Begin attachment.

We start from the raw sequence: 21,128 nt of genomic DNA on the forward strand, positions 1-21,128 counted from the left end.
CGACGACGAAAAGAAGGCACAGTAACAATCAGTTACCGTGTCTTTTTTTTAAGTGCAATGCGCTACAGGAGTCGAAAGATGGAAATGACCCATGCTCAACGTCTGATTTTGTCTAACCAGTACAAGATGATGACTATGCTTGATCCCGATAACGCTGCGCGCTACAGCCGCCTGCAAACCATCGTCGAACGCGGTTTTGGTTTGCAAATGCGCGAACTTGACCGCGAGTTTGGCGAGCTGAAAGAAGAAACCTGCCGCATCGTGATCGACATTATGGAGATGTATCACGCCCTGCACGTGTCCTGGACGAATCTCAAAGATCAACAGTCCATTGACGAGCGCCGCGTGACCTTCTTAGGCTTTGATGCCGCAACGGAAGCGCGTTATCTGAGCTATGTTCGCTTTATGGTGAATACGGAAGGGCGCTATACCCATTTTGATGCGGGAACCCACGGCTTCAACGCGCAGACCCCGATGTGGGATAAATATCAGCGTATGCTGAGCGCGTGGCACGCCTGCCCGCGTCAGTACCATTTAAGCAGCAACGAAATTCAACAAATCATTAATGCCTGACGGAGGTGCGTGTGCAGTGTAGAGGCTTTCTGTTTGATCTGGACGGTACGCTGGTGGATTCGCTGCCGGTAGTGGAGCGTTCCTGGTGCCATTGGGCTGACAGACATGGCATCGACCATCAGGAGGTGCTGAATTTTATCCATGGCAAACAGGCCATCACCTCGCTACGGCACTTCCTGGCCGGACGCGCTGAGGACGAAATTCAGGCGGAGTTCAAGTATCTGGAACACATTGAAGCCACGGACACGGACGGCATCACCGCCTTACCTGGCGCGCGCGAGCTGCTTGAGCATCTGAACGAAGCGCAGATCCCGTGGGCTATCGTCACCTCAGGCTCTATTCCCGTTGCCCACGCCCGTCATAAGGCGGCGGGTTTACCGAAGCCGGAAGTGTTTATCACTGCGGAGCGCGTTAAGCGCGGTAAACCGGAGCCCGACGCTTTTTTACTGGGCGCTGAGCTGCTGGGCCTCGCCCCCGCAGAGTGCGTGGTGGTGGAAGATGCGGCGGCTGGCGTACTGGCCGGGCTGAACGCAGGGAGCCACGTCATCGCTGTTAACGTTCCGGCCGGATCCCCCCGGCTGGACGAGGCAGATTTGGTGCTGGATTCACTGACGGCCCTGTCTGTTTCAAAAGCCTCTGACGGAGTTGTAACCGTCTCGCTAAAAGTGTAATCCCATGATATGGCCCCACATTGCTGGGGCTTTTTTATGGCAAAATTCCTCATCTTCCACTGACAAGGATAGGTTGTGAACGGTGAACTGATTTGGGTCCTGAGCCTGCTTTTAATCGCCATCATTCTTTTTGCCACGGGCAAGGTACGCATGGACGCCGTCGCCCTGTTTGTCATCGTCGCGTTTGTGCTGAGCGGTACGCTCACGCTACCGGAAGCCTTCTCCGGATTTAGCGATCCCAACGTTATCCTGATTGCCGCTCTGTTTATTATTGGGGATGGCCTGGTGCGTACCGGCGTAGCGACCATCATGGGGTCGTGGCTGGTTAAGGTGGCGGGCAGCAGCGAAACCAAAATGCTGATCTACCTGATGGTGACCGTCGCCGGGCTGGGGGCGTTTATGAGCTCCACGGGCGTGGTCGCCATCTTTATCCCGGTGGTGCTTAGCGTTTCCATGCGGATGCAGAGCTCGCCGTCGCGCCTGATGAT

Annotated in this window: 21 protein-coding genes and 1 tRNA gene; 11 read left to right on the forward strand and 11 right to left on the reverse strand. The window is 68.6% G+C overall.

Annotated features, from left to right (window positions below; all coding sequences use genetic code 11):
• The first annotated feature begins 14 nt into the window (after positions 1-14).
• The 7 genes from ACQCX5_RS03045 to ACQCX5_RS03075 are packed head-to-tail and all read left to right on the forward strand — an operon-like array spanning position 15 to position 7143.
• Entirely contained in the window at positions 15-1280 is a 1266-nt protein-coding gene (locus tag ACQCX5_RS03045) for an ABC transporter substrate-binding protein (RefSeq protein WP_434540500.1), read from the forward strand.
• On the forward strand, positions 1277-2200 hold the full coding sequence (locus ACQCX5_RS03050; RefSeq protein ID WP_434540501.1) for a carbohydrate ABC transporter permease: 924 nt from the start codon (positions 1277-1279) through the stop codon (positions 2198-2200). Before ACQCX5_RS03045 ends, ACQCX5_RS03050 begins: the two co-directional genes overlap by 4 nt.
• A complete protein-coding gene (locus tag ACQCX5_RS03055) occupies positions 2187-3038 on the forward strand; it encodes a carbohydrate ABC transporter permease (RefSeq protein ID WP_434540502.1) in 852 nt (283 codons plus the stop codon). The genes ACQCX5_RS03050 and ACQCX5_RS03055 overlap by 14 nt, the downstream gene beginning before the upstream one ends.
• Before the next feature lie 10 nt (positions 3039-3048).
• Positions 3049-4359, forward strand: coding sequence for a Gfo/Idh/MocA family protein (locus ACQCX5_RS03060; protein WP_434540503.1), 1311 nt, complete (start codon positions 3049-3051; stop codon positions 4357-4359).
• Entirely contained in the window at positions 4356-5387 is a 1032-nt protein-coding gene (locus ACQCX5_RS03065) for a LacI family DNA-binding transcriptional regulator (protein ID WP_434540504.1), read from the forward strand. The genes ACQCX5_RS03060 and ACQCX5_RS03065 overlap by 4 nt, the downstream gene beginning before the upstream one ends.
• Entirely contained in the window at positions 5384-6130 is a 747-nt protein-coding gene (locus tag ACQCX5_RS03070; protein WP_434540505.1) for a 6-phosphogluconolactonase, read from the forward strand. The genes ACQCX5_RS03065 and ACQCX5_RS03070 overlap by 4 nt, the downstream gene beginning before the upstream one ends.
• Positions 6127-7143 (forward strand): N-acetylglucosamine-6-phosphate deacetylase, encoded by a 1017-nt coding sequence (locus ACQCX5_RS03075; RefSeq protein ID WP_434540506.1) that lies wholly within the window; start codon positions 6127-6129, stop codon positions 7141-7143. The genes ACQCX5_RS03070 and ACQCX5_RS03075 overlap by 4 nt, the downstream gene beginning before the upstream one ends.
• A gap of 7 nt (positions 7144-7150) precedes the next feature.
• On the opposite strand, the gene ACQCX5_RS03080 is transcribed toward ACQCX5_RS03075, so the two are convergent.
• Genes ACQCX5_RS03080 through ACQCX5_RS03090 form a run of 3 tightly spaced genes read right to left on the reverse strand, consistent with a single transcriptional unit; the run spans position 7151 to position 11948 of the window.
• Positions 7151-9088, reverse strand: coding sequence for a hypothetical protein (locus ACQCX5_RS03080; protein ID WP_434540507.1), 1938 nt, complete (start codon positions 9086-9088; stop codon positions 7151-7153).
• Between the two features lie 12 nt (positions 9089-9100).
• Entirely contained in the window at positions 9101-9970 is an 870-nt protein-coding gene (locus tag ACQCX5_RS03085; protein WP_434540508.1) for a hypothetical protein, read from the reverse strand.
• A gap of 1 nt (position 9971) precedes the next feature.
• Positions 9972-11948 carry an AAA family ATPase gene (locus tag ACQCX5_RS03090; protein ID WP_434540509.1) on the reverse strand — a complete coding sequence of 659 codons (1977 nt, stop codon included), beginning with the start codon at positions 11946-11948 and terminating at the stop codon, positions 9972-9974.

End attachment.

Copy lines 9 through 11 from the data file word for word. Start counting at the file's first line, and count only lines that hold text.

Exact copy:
• A complete protein-coding gene (locus tag ACQCX5_RS03055) occupies positions 2187-3038 on the forward strand; it encodes a carbohydrate ABC transporter permease (RefSeq protein ID WP_434540502.1) in 852 nt (283 codons plus the stop codon). The genes ACQCX5_RS03050 and ACQCX5_RS03055 overlap by 14 nt, the downstream gene beginning before the upstream one ends.
• Before the next feature lie 10 nt (positions 3039-3048).
• Positions 3049-4359, forward strand: coding sequence for a Gfo/Idh/MocA family protein (locus ACQCX5_RS03060; protein WP_434540503.1), 1311 nt, complete (start codon positions 3049-3051; stop codon positions 4357-4359).